In the early summer morning heat, Sazzad Hossain sits for hours pondering what to do about the impending water crisis in Bangladesh.
Water flowing from his tube well had already started decreasing in late February, a month and a half before the summer’s arrival. But in the previous few days, as the sun generates more scorching heat, the drought becomes more and more severe.
The mercury rises to 115° Fahrenheit, but this is no time for fear. Sazzad decides it is the ideal time to equip himself and take necessary measures.
This sexagenarian farmer from Barind area of Rajshahi district in Bangladesh, a South Asian country, has been facing the water crisis during summers for over a decade. Heavy use of groundwater, decreasing rainfalls, and inadequate surface water sources plunge thousands of farmers into crisis every year.
The Barind Tract, spanning around 3,500 square miles in the northwestern part of Bangladesh, is comparatively at a higher elevation than the adjoining floodplains. Even when the floodplains are submerged during monsoons, the land in the tract remains dry. Its adjoining rivers do not recharge the groundwater layer because of its lower elevation.
As the population increases, many of the surface water sources are filled with soil to build houses. Meanwhile, the farmers need to pump groundwater for irrigation, putting tremendous pressure on water layers. During the dry days, the majority of tube wells for drinking water become unusable.
“For the last five years, the tube well at my yard cannot pump water during summer days,” Hossain said. Summer is the major season for paddy cultivation, requiring around 2,000 liters of water for production of one kilogram of rice.
“People of our neighborhood have to walk miles to fetch drinking water. Sometimes we drink less to save water for the next day,” he said.
According to statistics from the Water Development Board, the government agency in Bangladesh that monitors water resources, the top layer of groundwater in Barind Tract was found in as far as 10 meters deep in 2004, but by 2012 the layer depleted dramatically to 29 meters.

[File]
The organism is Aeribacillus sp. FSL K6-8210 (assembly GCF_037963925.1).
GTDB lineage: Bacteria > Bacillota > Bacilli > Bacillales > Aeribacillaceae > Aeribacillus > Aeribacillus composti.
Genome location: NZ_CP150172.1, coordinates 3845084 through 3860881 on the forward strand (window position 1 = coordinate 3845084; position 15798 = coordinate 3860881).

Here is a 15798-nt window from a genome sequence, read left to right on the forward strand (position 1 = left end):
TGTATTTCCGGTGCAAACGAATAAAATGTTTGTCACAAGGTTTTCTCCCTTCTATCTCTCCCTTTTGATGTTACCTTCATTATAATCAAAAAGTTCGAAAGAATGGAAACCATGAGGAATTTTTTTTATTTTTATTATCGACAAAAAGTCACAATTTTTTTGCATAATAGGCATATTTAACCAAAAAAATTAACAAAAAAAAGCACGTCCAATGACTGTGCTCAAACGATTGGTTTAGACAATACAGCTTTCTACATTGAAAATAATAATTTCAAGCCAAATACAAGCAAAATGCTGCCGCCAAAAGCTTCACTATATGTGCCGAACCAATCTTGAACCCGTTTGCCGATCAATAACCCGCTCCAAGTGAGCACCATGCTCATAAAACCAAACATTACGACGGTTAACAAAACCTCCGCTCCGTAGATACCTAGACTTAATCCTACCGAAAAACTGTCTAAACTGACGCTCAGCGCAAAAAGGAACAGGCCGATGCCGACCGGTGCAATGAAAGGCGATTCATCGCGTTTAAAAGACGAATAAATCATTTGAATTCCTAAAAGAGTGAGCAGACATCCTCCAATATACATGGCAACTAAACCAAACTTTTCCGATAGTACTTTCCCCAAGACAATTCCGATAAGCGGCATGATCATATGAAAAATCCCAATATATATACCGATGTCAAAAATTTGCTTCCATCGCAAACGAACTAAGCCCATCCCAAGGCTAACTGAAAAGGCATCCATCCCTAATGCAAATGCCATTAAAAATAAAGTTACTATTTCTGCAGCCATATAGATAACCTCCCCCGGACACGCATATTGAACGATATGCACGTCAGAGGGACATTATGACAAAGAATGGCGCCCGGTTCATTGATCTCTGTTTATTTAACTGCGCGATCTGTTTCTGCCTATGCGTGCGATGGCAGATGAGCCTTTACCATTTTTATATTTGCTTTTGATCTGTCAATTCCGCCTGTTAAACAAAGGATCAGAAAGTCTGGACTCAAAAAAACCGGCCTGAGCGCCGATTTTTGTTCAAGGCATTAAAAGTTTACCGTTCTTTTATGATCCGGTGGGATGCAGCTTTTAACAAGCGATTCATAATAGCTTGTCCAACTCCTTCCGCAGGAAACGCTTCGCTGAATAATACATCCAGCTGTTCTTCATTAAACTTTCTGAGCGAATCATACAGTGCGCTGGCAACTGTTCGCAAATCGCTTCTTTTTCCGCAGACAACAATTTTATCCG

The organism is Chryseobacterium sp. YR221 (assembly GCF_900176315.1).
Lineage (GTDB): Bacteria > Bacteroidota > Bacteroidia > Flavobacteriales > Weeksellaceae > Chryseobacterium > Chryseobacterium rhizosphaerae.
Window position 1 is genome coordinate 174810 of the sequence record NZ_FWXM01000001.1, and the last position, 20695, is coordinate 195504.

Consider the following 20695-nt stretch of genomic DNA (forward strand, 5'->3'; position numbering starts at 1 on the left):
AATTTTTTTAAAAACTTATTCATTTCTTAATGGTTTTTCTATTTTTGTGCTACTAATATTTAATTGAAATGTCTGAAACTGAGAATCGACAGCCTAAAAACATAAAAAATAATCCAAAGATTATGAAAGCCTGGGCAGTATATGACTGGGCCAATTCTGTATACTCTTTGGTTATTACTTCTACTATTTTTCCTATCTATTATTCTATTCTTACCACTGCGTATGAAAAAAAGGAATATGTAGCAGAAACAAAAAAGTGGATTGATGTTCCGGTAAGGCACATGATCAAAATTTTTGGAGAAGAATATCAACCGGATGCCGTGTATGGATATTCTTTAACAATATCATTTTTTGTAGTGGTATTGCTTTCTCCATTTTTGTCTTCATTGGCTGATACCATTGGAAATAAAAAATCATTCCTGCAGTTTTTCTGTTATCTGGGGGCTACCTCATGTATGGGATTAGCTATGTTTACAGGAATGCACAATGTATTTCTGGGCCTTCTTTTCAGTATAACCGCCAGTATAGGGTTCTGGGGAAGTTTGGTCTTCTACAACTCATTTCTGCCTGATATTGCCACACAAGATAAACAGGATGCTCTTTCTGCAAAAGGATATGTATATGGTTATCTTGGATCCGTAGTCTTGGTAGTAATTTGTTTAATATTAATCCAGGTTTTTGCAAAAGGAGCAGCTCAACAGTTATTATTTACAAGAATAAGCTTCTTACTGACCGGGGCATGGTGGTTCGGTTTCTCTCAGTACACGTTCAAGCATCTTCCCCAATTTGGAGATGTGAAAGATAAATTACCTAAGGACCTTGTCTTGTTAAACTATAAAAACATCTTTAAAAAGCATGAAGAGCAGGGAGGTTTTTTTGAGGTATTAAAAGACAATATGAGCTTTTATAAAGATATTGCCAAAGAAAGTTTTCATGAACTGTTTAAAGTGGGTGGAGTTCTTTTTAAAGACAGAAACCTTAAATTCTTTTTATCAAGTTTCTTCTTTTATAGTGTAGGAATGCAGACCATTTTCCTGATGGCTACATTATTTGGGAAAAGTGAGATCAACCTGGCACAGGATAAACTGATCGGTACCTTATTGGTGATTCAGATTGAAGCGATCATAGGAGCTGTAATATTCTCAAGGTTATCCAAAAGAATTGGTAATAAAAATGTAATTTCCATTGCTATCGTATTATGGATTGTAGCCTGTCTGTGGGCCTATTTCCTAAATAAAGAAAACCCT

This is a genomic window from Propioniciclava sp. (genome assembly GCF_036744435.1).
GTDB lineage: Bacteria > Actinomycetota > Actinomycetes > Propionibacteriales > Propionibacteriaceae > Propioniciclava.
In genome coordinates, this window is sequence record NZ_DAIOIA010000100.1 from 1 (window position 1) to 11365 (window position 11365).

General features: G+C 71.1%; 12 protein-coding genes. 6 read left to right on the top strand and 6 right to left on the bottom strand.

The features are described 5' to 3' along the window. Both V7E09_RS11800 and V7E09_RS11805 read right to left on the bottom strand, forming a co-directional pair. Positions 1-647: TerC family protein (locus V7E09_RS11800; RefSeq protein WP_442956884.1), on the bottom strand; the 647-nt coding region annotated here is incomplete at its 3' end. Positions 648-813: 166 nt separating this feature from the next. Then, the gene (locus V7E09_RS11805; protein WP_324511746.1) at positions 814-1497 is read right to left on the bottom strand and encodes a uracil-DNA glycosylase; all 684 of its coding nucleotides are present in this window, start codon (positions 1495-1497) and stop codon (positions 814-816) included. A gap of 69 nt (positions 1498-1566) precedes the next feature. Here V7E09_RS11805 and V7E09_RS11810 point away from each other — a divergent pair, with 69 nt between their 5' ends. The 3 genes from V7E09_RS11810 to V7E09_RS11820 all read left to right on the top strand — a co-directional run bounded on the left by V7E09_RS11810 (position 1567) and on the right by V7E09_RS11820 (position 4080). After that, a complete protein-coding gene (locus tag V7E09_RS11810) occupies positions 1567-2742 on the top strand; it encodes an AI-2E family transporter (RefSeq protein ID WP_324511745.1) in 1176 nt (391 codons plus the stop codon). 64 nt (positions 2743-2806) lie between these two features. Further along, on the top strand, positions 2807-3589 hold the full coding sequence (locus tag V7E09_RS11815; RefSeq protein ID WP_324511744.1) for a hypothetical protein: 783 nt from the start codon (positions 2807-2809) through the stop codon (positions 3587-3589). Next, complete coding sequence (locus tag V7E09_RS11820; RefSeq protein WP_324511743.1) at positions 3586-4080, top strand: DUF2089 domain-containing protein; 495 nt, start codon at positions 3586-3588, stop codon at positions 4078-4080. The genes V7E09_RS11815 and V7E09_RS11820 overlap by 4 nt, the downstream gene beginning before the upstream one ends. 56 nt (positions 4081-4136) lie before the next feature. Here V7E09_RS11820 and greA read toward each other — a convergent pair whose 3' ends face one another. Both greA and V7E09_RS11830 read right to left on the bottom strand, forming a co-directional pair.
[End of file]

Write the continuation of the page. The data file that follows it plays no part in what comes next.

“The situation is deteriorating with every passing year,” said Chowdhury Sarwar Jahan, professor at Geology and Mining department of the University of Rajshahi in Bangladesh.
Naren Hasda, a farmer in the Barind area, said, “Now people need to dig even 60 meters to reach drinking water layer.”
Water scarcity not only affects the harvest of seasonal crops, it also contributes to diseases and ecological destruction. “Many animals have already become extinct,” Hasda added.
To cope with the water crisis, farmers in the Barind Tract are opting for alternative water sources, rather than relying on groundwater. Community people, with the help of local government institutions, are digging ponds and canals to store rainwater. They also clean existing surface water sources to reduce their dependence on groundwater.
Since 2015, the Development Association for Self-reliance, Communication and Health (DASCOH), an NGO in Bangladesh, has been implementing an integrated water resource management program involving community people, civil society members and local government institutions,.
The program applies the 4R approach: reduce, reuse, recycle, and recharge. It helps communities reduce the use of groundwater and clean water in the existing ponds, so people can use surface water.
Hossain hopes to inspire communities to reuse more water.
“People in my neighborhood are digging new ponds, canals and setting up large jars on rooftops to store rainwater,” he said. Places for new ponds and canals are chosen adjacent to households and agricultural land to help people use reserved water both for irrigation and domestic use during crisis hours.
Hasda said, “We are also cultivating fish in the ponds and growing vegetables on the bank of ponds, which makes us economically solvent.” They also recycle the water used for household work to cultivate vegetables.
Community people, with the help of local government institutions, have set up pipes on the rooftops to drain rainwater to recharge groundwater layers. The Geology and Mining department of the University of Rajshahi also set up groundwater quality testing machines in 35 locations in the Barind area. Researchers from the department regularly examine groundwater quality and layers.
The program encourages farmers to cultivate alternative crops like lentils, vegetables and fruits, which consume less water and help farmers make more money.
“In this way, production cost decreases and farmers enjoy more benefit without causing pressure on water source,” Hossain said.
Hasda said that people from the community, in cooperation with local government institutions, have formed committees to take care of the initiatives and opened a bank account to save money, 20 percent income from selling agricultural produce, to take care of surface water sources.
“It requires cleaning and dredging every year; we use the money to take care of the process,” Hasda said.
Akramul Haque, chief executive officer of DASCOH, said this environmentally friendly approach is helping people cope with the water crisis.
Tareq Mahamud, a water and sanitation expert in Bangladesh, said this sustainable approach will help protect the next generation from another water crisis. “We now need an integrated policy from the government to engage more people in the process.”